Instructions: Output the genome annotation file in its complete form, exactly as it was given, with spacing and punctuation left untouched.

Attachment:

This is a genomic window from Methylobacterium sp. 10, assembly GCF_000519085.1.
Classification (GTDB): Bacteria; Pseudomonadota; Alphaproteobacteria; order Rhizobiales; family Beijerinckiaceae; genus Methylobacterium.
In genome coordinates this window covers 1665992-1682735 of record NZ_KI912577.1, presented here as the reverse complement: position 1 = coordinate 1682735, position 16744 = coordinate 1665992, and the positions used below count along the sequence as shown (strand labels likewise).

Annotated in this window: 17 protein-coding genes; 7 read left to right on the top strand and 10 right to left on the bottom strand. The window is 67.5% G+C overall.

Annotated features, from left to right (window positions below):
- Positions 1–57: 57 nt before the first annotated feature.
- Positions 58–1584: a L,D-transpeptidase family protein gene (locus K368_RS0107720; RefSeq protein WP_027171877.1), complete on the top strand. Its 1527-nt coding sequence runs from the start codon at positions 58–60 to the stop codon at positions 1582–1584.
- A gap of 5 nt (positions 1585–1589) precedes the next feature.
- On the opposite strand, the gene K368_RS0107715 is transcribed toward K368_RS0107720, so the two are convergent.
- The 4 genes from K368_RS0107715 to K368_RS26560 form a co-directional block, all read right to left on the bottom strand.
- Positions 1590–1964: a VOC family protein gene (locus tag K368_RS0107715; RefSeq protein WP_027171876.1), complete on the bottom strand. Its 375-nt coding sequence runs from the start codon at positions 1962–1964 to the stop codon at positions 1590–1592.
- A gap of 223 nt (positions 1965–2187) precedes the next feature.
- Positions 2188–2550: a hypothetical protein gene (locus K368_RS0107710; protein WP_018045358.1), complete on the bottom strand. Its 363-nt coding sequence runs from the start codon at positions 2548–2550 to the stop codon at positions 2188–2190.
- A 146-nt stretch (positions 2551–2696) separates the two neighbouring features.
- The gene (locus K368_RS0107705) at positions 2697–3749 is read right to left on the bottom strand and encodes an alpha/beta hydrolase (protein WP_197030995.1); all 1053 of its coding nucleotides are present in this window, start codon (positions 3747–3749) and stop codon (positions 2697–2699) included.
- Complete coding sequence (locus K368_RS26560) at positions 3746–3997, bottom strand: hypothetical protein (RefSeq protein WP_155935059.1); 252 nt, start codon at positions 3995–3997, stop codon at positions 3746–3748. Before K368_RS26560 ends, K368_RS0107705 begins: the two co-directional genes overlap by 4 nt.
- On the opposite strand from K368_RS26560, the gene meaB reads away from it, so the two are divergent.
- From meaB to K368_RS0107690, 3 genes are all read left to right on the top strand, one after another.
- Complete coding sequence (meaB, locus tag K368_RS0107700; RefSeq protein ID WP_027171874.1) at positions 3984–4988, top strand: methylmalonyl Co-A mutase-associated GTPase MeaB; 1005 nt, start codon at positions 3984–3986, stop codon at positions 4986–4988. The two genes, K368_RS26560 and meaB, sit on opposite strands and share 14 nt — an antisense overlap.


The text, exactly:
This is a genomic window from Methylobacterium sp. 10, assembly GCF_000519085.1.
Classification (GTDB): Bacteria; Pseudomonadota; Alphaproteobacteria; order Rhizobiales; family Beijerinckiaceae; genus Methylobacterium.
In genome coordinates this window covers 1665992-1682735 of record NZ_KI912577.1, presented here as the reverse complement: position 1 = coordinate 1682735, position 16744 = coordinate 1665992, and the positions used below count along the sequence as shown (strand labels likewise).

Annotated in this window: 17 protein-coding genes; 7 read left to right on the top strand and 10 right to left on the bottom strand. The window is 67.5% G+C overall.

Annotated features, from left to right (window positions below):
- Positions 1–57: 57 nt before the first annotated feature.
- Positions 58–1584: a L,D-transpeptidase family protein gene (locus K368_RS0107720; RefSeq protein WP_027171877.1), complete on the top strand. Its 1527-nt coding sequence runs from the start codon at positions 58–60 to the stop codon at positions 1582–1584.
- A gap of 5 nt (positions 1585–1589) precedes the next feature.
- On the opposite strand, the gene K368_RS0107715 is transcribed toward K368_RS0107720, so the two are convergent.
- The 4 genes from K368_RS0107715 to K368_RS26560 form a co-directional block, all read right to left on the bottom strand.
- Positions 1590–1964: a VOC family protein gene (locus tag K368_RS0107715; RefSeq protein WP_027171876.1), complete on the bottom strand. Its 375-nt coding sequence runs from the start codon at positions 1962–1964 to the stop codon at positions 1590–1592.
- A gap of 223 nt (positions 1965–2187) precedes the next feature.
- Positions 2188–2550: a hypothetical protein gene (locus K368_RS0107710; protein WP_018045358.1), complete on the bottom strand. Its 363-nt coding sequence runs from the start codon at positions 2548–2550 to the stop codon at positions 2188–2190.
- A 146-nt stretch (positions 2551–2696) separates the two neighbouring features.
- The gene (locus K368_RS0107705) at positions 2697–3749 is read right to left on the bottom strand and encodes an alpha/beta hydrolase (protein WP_197030995.1); all 1053 of its coding nucleotides are present in this window, start codon (positions 3747–3749) and stop codon (positions 2697–2699) included.
- Complete coding sequence (locus K368_RS26560) at positions 3746–3997, bottom strand: hypothetical protein (RefSeq protein WP_155935059.1); 252 nt, start codon at positions 3995–3997, stop codon at positions 3746–3748. Before K368_RS26560 ends, K368_RS0107705 begins: the two co-directional genes overlap by 4 nt.
- On the opposite strand from K368_RS26560, the gene meaB reads away from it, so the two are divergent.
- From meaB to K368_RS0107690, 3 genes are all read left to right on the top strand, one after another.
- Complete coding sequence (meaB, locus tag K368_RS0107700; RefSeq protein ID WP_027171874.1) at positions 3984–4988, top strand: methylmalonyl Co-A mutase-associated GTPase MeaB; 1005 nt, start codon at positions 3984–3986, stop codon at positions 4986–4988. The two genes, K368_RS26560 and meaB, sit on opposite strands and share 14 nt — an antisense overlap.